If you're on your fourth motor repair, it's time for a new test technique.
When a motor drive goes down, important production equipment is sure to follow. Troubleshooting the drive can be stressful work, but the pressure can be especially bad if you're on the second or third repair in a short period of time. A gold mining company's technique for dealing with the task can offer some insight into how to handle the pressure and implement a quick and accurate repair.
SCR drive troubleshooting
Round Mountain Gold, Round Mountain, Nev., uses a 500-hp motor and 12-pulse SCR-based variable frequency drive to operate the number one pump at one of its mine operations. While testing the pump's drive, the company's maintenance team noticed the drive did not sound right. It wasn't “singing,” the way its sister drive was. Instead, it was emitting a buzzing noise. The technicians brought their motor tester in to investigate the problem.
With the tester connected to its line side, the drive exhibited high third harmonics and other multiples of the third harmonics. The presence of harmonics alone, however, doesn't indicate a problem. In fact, it's normal for an SCR to produce the 5th, 7th, and 11th harmonics. You can speed up troubleshooting by understanding the harmonics signature that is typical for your drive and application. You should take a “snapshot” of baseline harmonics readings so you can compare them to harmonics readings when troubleshooting later.
Where do you look for these signatures? Many of today's drives are “harmonics-compensated,” so they don't introduce harmonics to the load or supply. Does this mean you can't attain harmonics signatures? No, because you are looking for the harmonics signature of the individual SCRs themselves or the circuitry between the SCRs and the onboard noise filtering.
It's rare to find the 3rd, 9th, or 15th harmonics when viewing the harmonics signature of SCRs, but that's what the technicians found in this case. The presence of these harmonics indicated a problem, but anything from the circuitry in the drive to the SCRs themselves could have been affected. The crew decided more measurements would be necessary to find the culprit.
Next, the maintenance team looked at the voltage and current vs. time signature. The measurements showed the SCRs were not turning off at the zero crossover point. They were 5 years old, which is the typical life span of SCRs in heavy service. Heavy service refers to continuous operation in an environment with high heat and high vibration. The junctions in SCRs of this age do not have sufficient cooling to maintain a temperature conducive to long service life in these environments. As the junctions age, they fail to turn off at the zero crossover.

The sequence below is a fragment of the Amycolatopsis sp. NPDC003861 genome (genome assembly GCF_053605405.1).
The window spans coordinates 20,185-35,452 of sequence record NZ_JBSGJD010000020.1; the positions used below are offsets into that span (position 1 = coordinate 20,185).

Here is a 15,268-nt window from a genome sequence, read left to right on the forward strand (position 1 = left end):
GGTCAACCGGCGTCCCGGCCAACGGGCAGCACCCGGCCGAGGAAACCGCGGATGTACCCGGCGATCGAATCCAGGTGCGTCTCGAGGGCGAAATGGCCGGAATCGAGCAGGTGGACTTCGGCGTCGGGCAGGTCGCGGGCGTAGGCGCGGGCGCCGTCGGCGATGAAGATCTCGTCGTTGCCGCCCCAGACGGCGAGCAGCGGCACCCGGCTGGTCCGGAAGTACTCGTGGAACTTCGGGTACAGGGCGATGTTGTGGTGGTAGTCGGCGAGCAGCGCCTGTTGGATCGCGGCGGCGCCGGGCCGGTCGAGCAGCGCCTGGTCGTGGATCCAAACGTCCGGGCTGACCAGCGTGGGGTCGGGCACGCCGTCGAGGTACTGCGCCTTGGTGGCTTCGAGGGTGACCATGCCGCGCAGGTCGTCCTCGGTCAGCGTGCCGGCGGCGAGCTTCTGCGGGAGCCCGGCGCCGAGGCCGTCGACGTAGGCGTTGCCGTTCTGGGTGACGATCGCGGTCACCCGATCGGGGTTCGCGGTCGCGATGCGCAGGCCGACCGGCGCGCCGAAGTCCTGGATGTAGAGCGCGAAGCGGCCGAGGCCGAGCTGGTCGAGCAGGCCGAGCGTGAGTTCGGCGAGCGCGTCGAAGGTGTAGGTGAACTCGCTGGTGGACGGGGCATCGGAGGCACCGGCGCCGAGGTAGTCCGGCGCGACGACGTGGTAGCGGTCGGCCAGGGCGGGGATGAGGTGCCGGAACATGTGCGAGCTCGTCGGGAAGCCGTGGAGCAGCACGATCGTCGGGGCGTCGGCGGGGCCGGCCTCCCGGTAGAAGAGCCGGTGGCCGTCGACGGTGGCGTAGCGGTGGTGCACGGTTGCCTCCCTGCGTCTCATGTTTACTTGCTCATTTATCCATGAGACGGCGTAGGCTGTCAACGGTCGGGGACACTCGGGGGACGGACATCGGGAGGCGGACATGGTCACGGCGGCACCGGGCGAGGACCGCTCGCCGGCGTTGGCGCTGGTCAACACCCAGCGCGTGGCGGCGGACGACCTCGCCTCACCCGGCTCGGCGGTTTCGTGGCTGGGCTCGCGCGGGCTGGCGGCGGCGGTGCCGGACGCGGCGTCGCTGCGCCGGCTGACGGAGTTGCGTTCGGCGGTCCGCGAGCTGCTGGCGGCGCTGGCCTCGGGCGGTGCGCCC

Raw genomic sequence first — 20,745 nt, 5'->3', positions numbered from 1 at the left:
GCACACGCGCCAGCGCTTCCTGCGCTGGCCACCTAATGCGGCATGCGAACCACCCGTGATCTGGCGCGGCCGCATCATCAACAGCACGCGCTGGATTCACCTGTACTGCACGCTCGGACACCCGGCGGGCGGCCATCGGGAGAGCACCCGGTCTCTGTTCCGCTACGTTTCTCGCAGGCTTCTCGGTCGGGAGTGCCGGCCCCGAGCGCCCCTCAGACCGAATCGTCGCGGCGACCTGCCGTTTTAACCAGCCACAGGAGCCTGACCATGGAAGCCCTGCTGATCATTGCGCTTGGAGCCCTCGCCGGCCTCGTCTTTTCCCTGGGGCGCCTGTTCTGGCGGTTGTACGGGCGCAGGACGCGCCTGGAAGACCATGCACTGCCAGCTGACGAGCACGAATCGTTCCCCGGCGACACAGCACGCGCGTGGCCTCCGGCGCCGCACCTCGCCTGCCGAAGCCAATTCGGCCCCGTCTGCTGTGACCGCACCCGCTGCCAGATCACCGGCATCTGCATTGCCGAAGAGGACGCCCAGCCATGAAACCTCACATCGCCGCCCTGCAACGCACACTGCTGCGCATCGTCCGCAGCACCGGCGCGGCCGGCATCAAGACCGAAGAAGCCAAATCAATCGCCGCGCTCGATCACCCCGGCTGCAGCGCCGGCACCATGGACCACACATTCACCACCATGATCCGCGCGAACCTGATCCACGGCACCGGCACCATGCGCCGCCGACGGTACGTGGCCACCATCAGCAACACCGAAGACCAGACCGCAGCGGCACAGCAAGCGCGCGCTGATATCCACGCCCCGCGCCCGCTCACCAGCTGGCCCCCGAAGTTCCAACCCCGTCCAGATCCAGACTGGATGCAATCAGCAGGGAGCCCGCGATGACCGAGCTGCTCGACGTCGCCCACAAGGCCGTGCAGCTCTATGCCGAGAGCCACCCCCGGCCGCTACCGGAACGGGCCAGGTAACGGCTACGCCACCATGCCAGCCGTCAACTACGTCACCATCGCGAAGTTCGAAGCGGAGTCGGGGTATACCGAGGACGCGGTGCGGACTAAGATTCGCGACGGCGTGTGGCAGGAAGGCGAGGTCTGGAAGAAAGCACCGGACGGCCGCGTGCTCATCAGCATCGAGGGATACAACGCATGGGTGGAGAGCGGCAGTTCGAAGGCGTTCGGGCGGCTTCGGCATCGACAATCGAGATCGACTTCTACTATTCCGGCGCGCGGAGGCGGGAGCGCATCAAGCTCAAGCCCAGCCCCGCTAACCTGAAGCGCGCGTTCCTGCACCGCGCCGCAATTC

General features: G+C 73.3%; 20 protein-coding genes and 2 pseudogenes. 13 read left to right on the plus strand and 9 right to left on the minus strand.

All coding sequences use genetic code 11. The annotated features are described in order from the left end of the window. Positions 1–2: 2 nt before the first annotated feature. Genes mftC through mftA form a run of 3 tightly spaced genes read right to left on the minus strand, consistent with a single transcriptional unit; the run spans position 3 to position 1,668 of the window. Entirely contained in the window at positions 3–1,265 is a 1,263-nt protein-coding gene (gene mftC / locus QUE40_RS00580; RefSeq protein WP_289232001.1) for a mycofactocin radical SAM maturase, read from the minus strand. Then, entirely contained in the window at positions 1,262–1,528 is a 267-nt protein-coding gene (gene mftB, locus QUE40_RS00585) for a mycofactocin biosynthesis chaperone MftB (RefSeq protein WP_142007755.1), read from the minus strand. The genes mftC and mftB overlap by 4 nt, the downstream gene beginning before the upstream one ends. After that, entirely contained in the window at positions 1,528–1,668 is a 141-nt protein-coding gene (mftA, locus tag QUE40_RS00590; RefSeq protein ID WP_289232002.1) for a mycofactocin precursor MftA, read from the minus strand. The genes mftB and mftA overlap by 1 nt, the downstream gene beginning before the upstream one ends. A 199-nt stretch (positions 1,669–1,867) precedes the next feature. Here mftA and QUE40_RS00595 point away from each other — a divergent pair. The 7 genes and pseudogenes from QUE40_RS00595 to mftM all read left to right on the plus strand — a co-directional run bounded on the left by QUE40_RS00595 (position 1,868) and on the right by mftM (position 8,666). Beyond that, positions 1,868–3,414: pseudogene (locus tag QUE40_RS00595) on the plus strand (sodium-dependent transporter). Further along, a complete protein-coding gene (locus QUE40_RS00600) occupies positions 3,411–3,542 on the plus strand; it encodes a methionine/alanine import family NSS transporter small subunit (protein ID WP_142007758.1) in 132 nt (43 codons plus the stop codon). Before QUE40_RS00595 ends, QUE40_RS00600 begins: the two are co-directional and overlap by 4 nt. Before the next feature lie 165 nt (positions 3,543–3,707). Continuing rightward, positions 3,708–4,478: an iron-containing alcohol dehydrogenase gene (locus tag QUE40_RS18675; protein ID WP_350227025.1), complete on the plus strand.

Common sense might lead you to replace the failed SCR — after all, you can pinpoint the dead SCR with proper measurement. However, experience shows it's best to replace them all at once. Because SCRs age so rapidly under heavy service, replacing only one at a time results in an unmatched set. In this case, the remaining two SCRs were due to fail anyway. It's much cheaper to install a new set than go back four days later when a second failed SCR has halted production. By replacing the set, you avoid serial episodes of downtime, and you increase the average time between failure of the SCRs in one set.
After replacing the full set of SCRs, the maintenance team used the motor tester to read the electrical signature. The harmonics readings revealed the third harmonics and its multiples had subsided, and the fifth harmonic was more pronounced than before. However, its magnitude was normal for this type of drive. The loss of the third and multiples shows up also in lower negative sequence currents.
The voltage and current vs. time signature now shows the SCRs shut off at the zero crossing. With the new set of SCRs, the drive was “singing” instead of “buzzing.”
Other drive types
In most cases, you should take readings from both the line and load side of the drives. This helps determine the drive condition. It also proves useful in other kinds of drives, such as transistor drives. Transistor drives have low fifth harmonics and high third harmonics when they are operational, and they require a different type of troubleshooting. It is a good idea to compare the signatures of similar drives to each other to determine what is normal for that drive or motor.
This comparison will enable you to detect motor and drive problems. It will also allow you to find such things as power factor correction capacitor failure, drive belt misalignment, wet cables, and high-resistance wires and connections. These are all root causes of downtime, and they can contribute to premature drive failure. By knowing the signatures, you can determine and eliminate root causes of failure.
Maintenance efforts aren't always scientific. But by starting with a scientific methodology and a team approach to your entire maintenance philosophy, you can reduce unplanned downtime and cut back on maintenance costs.
Testing and troubleshooting go hand-in-hand. In industries, like gold mining, that are experiencing depressed prices for the goods produced, paying careful attention to these things isn't just a way to ensure a golden future — it's a matter of survival.
Travers is a manager at Round Mountain Gold, Round Mountain, Nev.